QUEEN'S PLAY was the first Lymond book I read--stumbled across it at the public library about 20 years ago. I then had to ransack the rest of Washington,DC's branch libraries to get my hands on the other books in the series, and ever since, Dorothy Dunnett has been my favorite historical fiction writer. She is not for the faint-hearted: you must be literate (in several languages if possible)and well read in history of the period if you are to appreciate the books to the fullest. Or, if you come "cold" to the book, the kind of person for whom a novel opens a door through which you begin to learn about the real contemporary history. Her characters are so well-educated and well-bred that I have no problem picturing them at the various European courts where Mrs. Dunnett places them. Modern politics seem very dull indeed in comparison (Tony Blair vs. Mary Tudor!) Mrs. Dunnett writes a beautiful, lush English--one of my major fantasies is inviting her to tea in ! order to find out if she's anything like one of her creations.
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14 of 15 people found the following review helpful By A Customer on March 19, 2001
Format: Paperback
I've now been drawn completely into the Byzantine world inhabited by Francis Lymond. While I found Queen's Play to be bit less compelling than The Game of Kings, it's like saying one priceless gem is a bit less sparkling than another.
In this book, Lymond has rehabilitated his reputation in Scotland (at least to the point that his brother is no longer trying to kill him). Now Mary of Guise, the mother of the child queen Mary Queen of Scots, has asked him to go undercover in France to protect Mary from those who will try to end her life and thus change the political landscape in Europe. The problem is that there are far too many who might be advantaged by her death.
Lymond thus appears in the guise of Irishman accompanying an Irish prince. Needless to say, a million different things happen. Lymond's actions and motivations are, as usual, a bit unclear at times, but he's always focused on his task. So, we have fox hunts in which a cheetah plays a prominent role, the ultimate nighttime scavenger hunt on the rooftops of a French city, duels, near poisonings, and lots of drinking and singing in the French court.
Lymond is surrounded by marvelously drawn characters. Dunnett has the ability, like Dickens, to get you so focused on the complexity of her characters that often the plot becomes secondary. You just want to get to know some of the most interesting characters in historical fiction.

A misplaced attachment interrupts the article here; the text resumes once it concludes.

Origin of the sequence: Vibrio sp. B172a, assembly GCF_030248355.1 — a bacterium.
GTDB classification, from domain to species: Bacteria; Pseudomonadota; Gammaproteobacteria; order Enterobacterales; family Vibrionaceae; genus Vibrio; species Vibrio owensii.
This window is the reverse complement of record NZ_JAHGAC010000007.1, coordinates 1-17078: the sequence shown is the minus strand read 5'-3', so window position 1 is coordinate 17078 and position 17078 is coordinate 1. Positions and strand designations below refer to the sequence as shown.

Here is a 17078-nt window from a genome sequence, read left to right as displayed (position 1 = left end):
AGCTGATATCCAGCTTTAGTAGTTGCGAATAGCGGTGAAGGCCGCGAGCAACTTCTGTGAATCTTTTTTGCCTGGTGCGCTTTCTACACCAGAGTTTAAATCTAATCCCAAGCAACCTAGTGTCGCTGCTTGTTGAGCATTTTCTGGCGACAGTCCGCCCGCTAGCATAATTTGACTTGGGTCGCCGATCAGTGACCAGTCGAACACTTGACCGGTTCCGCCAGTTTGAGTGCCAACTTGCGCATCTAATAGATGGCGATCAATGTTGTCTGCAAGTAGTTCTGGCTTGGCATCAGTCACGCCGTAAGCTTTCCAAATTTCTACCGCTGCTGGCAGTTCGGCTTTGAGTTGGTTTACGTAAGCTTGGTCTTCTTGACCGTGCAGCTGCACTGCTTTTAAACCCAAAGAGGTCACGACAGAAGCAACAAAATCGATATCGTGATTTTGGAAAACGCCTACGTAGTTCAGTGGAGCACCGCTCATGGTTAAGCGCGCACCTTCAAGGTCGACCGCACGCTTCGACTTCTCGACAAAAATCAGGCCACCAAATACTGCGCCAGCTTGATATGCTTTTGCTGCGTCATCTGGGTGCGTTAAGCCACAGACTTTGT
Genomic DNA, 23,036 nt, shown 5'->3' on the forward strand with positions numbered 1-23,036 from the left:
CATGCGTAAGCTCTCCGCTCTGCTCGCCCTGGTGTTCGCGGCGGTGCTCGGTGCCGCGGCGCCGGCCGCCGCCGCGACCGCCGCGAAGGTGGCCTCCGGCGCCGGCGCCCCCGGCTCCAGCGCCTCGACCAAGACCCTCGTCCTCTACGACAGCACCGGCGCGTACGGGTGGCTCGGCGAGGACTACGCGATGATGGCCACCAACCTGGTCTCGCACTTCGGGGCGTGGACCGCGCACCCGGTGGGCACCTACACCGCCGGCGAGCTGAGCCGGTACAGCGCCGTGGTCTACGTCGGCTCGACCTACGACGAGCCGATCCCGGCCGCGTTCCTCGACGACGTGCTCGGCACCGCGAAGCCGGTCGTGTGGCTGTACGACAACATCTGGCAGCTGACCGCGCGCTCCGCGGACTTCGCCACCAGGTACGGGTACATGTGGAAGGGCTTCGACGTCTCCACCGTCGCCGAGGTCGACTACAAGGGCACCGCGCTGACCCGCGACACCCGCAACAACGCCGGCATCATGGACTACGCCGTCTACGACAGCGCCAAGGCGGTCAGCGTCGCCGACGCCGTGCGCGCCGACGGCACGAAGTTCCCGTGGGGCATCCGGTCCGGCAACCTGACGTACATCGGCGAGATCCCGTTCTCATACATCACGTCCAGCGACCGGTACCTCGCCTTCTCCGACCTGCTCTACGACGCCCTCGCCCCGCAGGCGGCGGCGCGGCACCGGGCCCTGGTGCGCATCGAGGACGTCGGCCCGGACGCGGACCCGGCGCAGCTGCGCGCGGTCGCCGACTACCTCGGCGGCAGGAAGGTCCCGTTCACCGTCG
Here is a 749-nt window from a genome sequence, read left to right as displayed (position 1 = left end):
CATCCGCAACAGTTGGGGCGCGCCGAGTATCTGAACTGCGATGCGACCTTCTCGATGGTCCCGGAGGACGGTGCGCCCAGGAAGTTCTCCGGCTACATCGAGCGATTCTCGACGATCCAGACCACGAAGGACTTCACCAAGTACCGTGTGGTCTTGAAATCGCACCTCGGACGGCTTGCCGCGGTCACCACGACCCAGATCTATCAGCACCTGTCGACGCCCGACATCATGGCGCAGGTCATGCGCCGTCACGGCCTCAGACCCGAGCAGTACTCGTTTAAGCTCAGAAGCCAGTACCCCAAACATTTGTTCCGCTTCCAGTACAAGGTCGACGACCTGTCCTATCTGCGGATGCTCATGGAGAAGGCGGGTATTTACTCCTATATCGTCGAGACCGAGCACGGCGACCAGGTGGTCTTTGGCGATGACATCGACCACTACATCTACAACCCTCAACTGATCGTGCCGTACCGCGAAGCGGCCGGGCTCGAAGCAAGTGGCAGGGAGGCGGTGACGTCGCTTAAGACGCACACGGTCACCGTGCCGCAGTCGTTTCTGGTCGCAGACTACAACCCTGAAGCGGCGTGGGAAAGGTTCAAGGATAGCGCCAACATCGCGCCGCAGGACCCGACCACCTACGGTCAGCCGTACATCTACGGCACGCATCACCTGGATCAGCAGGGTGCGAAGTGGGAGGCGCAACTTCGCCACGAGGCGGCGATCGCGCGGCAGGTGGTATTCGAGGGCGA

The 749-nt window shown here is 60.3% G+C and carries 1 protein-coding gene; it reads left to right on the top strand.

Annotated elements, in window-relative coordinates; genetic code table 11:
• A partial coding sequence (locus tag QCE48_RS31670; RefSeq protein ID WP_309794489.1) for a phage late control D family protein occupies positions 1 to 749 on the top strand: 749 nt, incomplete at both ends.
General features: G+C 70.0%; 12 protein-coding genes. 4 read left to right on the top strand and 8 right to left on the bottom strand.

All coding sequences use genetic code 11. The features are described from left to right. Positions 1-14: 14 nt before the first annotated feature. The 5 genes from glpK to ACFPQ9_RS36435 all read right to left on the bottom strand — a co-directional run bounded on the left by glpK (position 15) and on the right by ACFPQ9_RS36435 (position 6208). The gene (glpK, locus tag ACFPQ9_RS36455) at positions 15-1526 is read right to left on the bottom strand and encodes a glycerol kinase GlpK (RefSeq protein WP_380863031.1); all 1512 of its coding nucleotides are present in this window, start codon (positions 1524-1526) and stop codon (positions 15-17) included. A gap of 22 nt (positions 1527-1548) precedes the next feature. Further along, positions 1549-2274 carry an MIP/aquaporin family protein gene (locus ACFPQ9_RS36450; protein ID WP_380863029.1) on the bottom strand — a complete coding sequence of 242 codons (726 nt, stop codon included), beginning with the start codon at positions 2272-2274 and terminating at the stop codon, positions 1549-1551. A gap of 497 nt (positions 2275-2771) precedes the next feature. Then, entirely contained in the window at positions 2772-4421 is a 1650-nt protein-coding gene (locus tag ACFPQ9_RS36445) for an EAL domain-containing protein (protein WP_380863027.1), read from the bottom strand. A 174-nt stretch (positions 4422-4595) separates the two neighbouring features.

This is a great series.
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11 of 11 people found the following review helpful By Stephen Swan on November 20, 2000
Format: Paperback
I've read this series so many times I've lost count since discovery twenty tears ago. (I know, get a life...) but they really do reward repetition. Other writers just won't do after these..... Queen's Play, simply brilliant, simply the best, especially as a "standalone" novel (but try King Hereafter if you haven't already). Yes, some of the mediaeval French and Latin can be irritating (even one of the characters says so!), but the characterisation, description, political, military and social detail are unsurpassed. Talking literature with friends, these are my premier recommendation, and the multifarious and exotic locations are provide a great basis for an itinerary in Europe!
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13 of 14 people found the following review helpful By A Customer on November 16, 1998
Format: Hardcover
For those U.S. readers who have not read the "The Lymond Series" by Scottish author Dorothy Dunnett, just hang on to your hats. Written in the 1960's, these 6 volume attempts of a young Scot nobleman to regain his good name, save the baby Mary Queen of Scots,keep Scotland out of the clutches of the greedy English crown, and rescue his own baby son held captive by a ruthless enemy in the Turkish capital of Istanbul are historical adventure at its very best. The hero, Francis Crawford of Lymond, is one of the most complex and fascinating studies in modern fiction. The action begins in Scotland and Enland in the first novel, moves to France in the second, Malta and Africa in the third, Africa,Greece and Istanbul in the forth, Russia and a mad czar in the fifth, and back to Scotland in the 6th. I challange a reader to put any of these books down. Extrordinary story lines.